VoIP: Basics on what this technology transition means for commercial usersVoIP is the acronym for Voice over the Internet Protocol. You've probably heard of this technology and are aware that it represents a shift from the traditional telephony network. This technology is moving us away from the telephone network that has been the standard since the invention of the telephone. VoIP represents a different way of connecting telephone endpoints. It also represents a change in the signaling used to carry those voice messages to those endpoints. In a standard telephone connection, voice is carried back and forth via analog signals. With VoIP, the voice signal is converted to digital packets. Then, instead of being carried along what is known as the Public Switched Telephone Network (PSTN), the signal is carried over broadband Internet. Traditional telephone circuits now become concurrent paths in this new world.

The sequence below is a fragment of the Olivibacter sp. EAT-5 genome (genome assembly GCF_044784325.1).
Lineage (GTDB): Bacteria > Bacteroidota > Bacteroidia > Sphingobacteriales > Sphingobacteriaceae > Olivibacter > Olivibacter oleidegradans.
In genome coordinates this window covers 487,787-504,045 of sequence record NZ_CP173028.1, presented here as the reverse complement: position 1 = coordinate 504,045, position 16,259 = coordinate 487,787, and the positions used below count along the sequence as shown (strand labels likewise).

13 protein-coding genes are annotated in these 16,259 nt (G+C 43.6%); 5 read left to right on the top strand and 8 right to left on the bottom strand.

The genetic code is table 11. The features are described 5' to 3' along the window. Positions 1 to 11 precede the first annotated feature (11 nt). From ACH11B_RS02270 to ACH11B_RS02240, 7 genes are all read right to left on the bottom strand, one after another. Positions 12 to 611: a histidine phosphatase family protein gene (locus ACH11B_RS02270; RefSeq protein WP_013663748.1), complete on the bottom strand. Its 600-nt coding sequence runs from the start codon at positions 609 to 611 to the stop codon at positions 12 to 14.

To provide some background, office and commercial telephone users generally have always had their own on-site telephone system that could switch and carry calls in and out of the location. This internal telephone switch–either a PBX or a simpler key system–allowed an organization to have a separate telephone extension for everyone who needed it without actually having as many individual telephone lines as users. It saved on fixed monthly telephone connections and allowed for some additional features, such as headsets and some limited conference calling (Conference calls over a PBX can be a bit clumsy to set up.) These PBX and key systems are primarily hardware based. They also require that the administrator responsible for telephony be fully trained on the procedures for re-configuring the system. They aren't plug-and-play. Making any changes to the internal configuration (adding an extension for a new employee or moving individuals to a different desk, for example) is not a simple task. For smaller companies who don’t have in-house IT staff, that means paying for an outside rep to come in whenever a change needs to be made.
Enter VoIP. This technology represents a major break from the PBX-centered world of business telephony. VoIP phone systems are primarily software driven, not hardware driven. They offer significantly greater flexibility and a wide range of new features unheard of in the world of the PBX. It is an important that every business begin to explore what VoIP could mean for flexibility, cost savings, and their ability to meet the expectations of clients, prospects and customers.